Garda, PSNI asked to secure Facebook group data in Quinn Holdings inquiry

Firm believes social media data would assist investigation into campaign against executives

Kevin Lunney was subjected to a 2.5 hour ordeal after his car was rammed off the road as he drove home from work last Wednesday evening . Photograph: PA

Quinn Industrial Holdings has contacted the Garda and PSNI with a formal request to obtain Facebook data from the social media company that it believes will assist the cross-border investigation into a campaign of violence against its executives.

The request is based on two Facebook pages, one of which is the Sean Quinn Community Page.

The Sean Quinn Community Page has been removed by Facebook in recent days. The Irish Times understands it was removed for violating Facebook’s authenticity policies.

Sources within Quinn Industrial Holdings said they had tried for years to have the Sean Quinn Community Page removed. They were very surprised to see it removed now only after the violence perpetrated against its chief operating officer Kevin Lunney last week.


One source pointed out the account had not been updated since last month, adding it was unclear why it had been deemed by Facebook to be contrary to its policies now but but not at any time over the past number of years.

In reply to queries, Facebook said there was “absolutely no place for threatening bahviour” on its platform.

“Over the past few years, following reports, we have investigated and removed a significant number of posts about senior executives of Quinn Industrial Holdings for violating our community standards,” it said.

“We have also provided relevant information to Quinn Industrial Holdings’ legal team in accordance with court orders.”

QIH has now contacted the Garda and PSNI urging them to act quickly to make an official request to Facebook for the data linked to the pages before the identities of those who run the pages are deleted or expire from records.

The Facebook pages have published material denigrating the executives running Quinn Industrial Holdings and have sought to promote the return of Sean Quinn to an ownership role at the businesses run by QIH.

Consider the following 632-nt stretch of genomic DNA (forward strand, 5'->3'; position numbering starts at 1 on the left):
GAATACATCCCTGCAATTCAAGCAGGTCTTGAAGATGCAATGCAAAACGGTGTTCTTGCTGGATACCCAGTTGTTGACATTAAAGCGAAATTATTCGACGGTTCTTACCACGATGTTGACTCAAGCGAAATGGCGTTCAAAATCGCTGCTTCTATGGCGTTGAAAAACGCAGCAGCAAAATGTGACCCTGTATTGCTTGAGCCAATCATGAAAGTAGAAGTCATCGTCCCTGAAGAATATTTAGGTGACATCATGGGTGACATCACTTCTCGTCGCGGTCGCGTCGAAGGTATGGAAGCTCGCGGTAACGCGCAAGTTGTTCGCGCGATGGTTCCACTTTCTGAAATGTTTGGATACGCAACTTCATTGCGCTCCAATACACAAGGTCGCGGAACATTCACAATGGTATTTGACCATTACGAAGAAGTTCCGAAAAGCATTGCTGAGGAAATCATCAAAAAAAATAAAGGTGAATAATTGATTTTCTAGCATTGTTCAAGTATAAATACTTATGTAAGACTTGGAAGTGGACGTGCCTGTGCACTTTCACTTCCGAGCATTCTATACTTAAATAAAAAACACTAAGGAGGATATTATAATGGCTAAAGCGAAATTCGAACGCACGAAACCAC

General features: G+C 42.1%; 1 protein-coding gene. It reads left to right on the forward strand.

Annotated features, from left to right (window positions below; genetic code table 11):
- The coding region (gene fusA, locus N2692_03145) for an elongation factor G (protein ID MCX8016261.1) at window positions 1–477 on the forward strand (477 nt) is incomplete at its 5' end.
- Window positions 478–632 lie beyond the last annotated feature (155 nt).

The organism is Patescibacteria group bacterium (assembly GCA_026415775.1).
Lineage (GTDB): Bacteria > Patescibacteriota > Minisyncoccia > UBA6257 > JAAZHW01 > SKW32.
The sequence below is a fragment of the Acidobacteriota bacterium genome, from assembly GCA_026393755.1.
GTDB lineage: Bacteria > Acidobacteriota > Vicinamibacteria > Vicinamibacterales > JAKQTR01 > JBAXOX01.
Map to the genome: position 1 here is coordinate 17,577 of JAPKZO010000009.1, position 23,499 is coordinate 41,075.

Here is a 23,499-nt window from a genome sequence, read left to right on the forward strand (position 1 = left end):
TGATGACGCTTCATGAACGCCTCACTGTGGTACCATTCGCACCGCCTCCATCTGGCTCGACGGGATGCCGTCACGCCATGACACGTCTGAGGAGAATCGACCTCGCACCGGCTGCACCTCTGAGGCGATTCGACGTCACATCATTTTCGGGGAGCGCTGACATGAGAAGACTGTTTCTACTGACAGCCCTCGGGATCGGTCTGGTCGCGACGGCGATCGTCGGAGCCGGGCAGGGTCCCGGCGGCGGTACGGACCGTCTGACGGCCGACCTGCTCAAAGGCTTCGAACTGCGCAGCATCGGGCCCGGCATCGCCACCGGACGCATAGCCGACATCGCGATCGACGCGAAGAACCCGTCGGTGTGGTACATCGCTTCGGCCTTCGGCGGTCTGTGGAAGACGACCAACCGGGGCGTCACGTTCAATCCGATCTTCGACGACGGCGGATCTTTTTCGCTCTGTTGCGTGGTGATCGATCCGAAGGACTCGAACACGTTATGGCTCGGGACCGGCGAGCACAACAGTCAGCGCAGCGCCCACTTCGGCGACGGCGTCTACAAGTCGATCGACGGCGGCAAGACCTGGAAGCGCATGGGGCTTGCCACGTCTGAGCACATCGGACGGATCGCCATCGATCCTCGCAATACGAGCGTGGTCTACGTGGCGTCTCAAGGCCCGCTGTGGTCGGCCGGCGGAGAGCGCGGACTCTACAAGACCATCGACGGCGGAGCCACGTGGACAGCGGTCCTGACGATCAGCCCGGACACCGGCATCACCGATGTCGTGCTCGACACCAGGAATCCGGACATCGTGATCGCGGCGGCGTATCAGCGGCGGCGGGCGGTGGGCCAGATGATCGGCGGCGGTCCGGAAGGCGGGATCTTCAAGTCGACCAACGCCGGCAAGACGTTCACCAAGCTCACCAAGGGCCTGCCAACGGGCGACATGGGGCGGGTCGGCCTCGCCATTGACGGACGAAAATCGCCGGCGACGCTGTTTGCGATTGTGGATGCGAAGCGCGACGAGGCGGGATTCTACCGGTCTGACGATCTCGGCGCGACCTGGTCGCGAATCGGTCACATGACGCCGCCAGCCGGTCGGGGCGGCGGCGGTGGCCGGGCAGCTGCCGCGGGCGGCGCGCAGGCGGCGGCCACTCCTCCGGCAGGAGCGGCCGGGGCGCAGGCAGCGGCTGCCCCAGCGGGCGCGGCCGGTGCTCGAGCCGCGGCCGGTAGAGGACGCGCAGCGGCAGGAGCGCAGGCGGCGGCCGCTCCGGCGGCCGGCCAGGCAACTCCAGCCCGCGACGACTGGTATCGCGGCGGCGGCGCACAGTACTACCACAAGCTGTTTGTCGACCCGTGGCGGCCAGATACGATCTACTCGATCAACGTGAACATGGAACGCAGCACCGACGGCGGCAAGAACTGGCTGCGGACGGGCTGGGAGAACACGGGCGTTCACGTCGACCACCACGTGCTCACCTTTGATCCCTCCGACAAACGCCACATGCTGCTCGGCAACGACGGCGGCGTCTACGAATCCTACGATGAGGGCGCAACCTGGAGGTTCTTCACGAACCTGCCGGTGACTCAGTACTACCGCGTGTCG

However, Mr Quinn has no involvement whatever with either Facebook group. He has also condemned the intimidation and violence directed at the QIH executives, including the abduction, beating and torture of Kevin Lunney last week.


The 50-year-old married father was subjected to a 2½ hour ordeal after his car was rammed off the road as he drove home from work last Wednesday evening.

He was taken from his vehicle by four masked men, in Fermanagh, and after being held and beaten was dumped by a roadside that night on the southern side of the Border in Co Cavan.

In its request to the Garda and PSNI to seek data about the Facebook groups that have published material about its executives, QIH has said it did not believe the people behind the Facebook groups were the same people who carried out last week’s attack on Mr Lunney.

However, QIH believes the list of administrators along with the internet protocol address and devices used to create posts would be useful intelligence for the Garda.

QIH contends that while the campaign against its managers has taken the form of arson attacks, plant machinery being sabotaged and intimidating graffiti and signage appearing in Cavan and Fermanagh, many of the social media posts have been designed to intimidate and threaten them.

And they also believe the sharing of posts online has incited others to hatred against them.

In one post on the Sean Quinn Community Page, for example, it was claimed that a “kangaroo court” verdict and sentence had been imposed on five named executives of QIH, with their photographs included in the same post.

"In the early eighties we had the notorious Shankill Butchers, based in Belfast they were led by a man called Lenny Murphy, " a post published on the page last September stated.

"Now… based in Derrylin we have the Derrylin Butchers have (sic), and continue to stab Seán Quinn in the back.

"This gang is led by local men, Kevin Lunney and Liam McCaffery, and with the help of Tony Lunney, John McCartin and Dara O'Reilly. All pictured below.

“Rumour has it they have gone through a kangaroo court and have being found guilty. Their sentence will be based on how quickly they remove their knives from Seán Quinn’s back, how quickly they plead guilty, and how quickly they vacate the business and land that they have stolen.”

Conor Lally

Conor Lally

Conor Lally is Security and Crime Editor of The Irish Times